You have finally come to conclusion that you need or want a sewing machine. Now, what is on market and how do you make right decision?
There are many brands of machines out there and everyone boasts different features. Some machines appeal to quilters, others want you to embroider everything including toilet seat and shower curtain. Searching for right machine is going to take some time.
Shopping for a new machine can make your head spin. The girls on my boards discuss which machine is best every time someone needs a new one. We all know name brands but I am not going to suggest one, that decision is yours. It's a personal one and an important one. I will, however give you a few basic questions you should ask yourself.
1. What type of sewing do you plan to do? - clothing - crafts - repairs and alterations - home decorating
2. Where will you sew?
- sewing room - kitchen table - integrated into other family living area
3. How will your machine be stored? - in its own cabinet - in a closet hiding behind coats - leave it out to sew every spare moment
4. Consider your budget and buying habits? How long will you keep this machine? - 6 months - a few years - forever and a day
When you answer these questions, you are on your way to making right decision. Obviously if you are going to sew from kitchen table, you don't want a machine with lots of accessories or add-ons that will take up too much room. If you are doing repairs and alterations, you don't want a machine that duplicates quilting stitch. If you have small children around, your machine needs to be tucked away safely. Just a few things to think about.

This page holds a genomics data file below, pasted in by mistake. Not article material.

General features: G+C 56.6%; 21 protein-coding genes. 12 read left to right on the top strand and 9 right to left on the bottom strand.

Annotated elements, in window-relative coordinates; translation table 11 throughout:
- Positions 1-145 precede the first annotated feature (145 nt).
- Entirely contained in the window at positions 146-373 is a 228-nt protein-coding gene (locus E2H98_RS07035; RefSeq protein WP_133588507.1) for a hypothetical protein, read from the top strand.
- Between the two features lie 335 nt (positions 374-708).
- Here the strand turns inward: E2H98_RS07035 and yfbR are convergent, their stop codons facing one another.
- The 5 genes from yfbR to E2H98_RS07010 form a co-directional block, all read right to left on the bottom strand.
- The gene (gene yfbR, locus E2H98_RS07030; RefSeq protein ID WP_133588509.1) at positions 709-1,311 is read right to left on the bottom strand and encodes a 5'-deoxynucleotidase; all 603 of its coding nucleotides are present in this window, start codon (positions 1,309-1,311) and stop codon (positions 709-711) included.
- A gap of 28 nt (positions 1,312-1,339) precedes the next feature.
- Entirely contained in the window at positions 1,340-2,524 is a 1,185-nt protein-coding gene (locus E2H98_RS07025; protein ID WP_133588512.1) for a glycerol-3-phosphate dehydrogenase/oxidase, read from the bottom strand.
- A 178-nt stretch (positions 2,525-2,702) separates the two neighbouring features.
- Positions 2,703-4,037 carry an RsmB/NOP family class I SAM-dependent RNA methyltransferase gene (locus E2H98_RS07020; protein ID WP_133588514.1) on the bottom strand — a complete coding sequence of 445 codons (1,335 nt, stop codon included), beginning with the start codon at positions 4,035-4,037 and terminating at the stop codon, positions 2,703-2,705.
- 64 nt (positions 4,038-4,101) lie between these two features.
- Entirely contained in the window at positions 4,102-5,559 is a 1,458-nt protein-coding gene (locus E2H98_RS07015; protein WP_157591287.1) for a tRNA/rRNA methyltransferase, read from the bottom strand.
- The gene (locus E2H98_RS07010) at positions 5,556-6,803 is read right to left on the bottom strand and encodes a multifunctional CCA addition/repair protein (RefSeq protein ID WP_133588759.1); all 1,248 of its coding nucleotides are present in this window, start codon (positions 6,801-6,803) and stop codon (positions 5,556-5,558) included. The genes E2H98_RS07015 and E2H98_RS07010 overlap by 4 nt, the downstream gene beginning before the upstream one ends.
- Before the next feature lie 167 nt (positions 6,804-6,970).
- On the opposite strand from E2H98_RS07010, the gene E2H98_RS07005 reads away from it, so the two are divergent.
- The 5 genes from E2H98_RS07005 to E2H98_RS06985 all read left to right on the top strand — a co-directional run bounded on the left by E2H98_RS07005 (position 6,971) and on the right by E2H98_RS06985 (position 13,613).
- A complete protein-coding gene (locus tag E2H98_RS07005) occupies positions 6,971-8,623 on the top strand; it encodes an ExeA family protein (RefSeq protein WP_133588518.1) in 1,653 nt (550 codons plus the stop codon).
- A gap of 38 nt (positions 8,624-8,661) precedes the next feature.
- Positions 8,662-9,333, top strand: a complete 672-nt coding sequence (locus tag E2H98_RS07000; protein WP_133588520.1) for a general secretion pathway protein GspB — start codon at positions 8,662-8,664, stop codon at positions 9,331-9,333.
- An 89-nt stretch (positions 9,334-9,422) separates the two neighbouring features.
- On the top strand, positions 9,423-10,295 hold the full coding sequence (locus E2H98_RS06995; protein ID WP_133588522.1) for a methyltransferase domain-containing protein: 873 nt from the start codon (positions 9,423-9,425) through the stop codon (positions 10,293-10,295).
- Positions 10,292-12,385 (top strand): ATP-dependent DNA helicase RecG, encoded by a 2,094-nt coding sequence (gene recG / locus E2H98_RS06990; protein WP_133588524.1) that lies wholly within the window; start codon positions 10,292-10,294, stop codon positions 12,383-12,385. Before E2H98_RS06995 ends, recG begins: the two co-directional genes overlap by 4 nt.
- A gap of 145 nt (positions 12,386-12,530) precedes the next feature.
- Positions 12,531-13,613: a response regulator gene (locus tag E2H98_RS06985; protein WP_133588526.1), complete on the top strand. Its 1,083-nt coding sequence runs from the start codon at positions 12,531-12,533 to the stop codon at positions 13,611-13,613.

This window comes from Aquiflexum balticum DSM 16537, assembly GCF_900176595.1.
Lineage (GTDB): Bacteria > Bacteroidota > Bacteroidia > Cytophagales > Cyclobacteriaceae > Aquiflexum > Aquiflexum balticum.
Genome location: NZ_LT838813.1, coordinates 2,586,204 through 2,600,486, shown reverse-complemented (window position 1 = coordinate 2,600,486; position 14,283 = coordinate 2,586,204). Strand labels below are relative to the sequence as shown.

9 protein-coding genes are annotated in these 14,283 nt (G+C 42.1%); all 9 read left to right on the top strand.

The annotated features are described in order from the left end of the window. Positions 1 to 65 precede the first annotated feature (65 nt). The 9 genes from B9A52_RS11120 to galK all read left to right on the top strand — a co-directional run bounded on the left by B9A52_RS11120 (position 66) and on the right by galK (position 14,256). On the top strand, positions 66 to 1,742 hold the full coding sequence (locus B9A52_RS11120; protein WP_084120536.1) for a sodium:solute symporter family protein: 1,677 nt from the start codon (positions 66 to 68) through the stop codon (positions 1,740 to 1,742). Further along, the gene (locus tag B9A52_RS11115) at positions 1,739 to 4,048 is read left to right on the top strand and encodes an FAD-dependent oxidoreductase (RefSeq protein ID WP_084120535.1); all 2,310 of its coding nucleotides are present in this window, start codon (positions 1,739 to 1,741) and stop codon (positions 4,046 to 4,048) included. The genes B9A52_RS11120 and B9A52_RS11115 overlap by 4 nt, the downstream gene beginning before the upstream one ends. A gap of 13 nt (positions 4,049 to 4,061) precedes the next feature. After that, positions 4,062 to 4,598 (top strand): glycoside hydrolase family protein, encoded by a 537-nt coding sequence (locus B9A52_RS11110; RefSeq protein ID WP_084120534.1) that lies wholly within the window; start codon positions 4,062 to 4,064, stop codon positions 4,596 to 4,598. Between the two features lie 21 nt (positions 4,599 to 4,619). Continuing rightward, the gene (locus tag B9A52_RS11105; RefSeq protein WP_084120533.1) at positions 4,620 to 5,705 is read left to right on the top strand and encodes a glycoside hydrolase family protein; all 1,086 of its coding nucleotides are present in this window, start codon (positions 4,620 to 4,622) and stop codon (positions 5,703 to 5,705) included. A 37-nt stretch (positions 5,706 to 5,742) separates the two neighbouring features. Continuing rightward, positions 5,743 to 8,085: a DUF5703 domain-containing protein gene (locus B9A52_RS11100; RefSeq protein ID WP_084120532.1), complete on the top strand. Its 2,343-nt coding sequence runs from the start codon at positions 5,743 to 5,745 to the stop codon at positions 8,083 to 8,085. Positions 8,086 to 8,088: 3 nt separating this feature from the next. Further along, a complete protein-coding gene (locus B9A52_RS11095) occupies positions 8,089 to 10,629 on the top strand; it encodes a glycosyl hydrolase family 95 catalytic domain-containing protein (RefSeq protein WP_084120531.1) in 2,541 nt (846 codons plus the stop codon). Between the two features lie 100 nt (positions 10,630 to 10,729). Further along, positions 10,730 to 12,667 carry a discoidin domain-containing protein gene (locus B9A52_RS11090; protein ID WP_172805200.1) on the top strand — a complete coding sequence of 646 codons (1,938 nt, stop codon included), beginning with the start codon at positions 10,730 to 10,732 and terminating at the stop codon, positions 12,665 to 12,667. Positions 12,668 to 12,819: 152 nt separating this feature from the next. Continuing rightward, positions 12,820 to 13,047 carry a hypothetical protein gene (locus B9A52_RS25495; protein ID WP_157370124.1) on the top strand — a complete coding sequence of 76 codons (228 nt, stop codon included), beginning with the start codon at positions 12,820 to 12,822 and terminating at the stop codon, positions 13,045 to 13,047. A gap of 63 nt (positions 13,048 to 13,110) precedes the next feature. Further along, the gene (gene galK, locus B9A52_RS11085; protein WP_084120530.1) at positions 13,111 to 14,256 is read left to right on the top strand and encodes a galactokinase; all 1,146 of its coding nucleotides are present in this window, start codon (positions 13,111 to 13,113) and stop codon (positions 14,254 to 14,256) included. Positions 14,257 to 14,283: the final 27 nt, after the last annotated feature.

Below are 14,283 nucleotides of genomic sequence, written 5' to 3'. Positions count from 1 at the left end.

Research is name of game here. Check out latest consumer reports. Visit forum discussions on sew-whats-new.com and see what girls are using. They will gladly tell you what works and what doesn't. Another source is well known sewing magazines. Sew News and Threads do comparison studies all time.
If you are lucky enough to have local dealers, pay them all a visit. Test drive all their machines and ask lots and lots of questions. Take fabric with you that you use and test out things like stitch length, reverse and some of different presser feet. Find out about lessons. Lots of dealers will give you a few free lessons to get you acquainted with your machine. Above all, take your time. I cannot stress this enough. Don't let anyone rush you thru process. Leave kids at home so you have no distractions. While you are in shop asking questions, you can see how staff relate to customers and if they have answers to all your questions. If they seem impatient or brusque, imagine how they might be after sale. If they are not helpful now at prospect of a sale, they probably won't be later if you need help.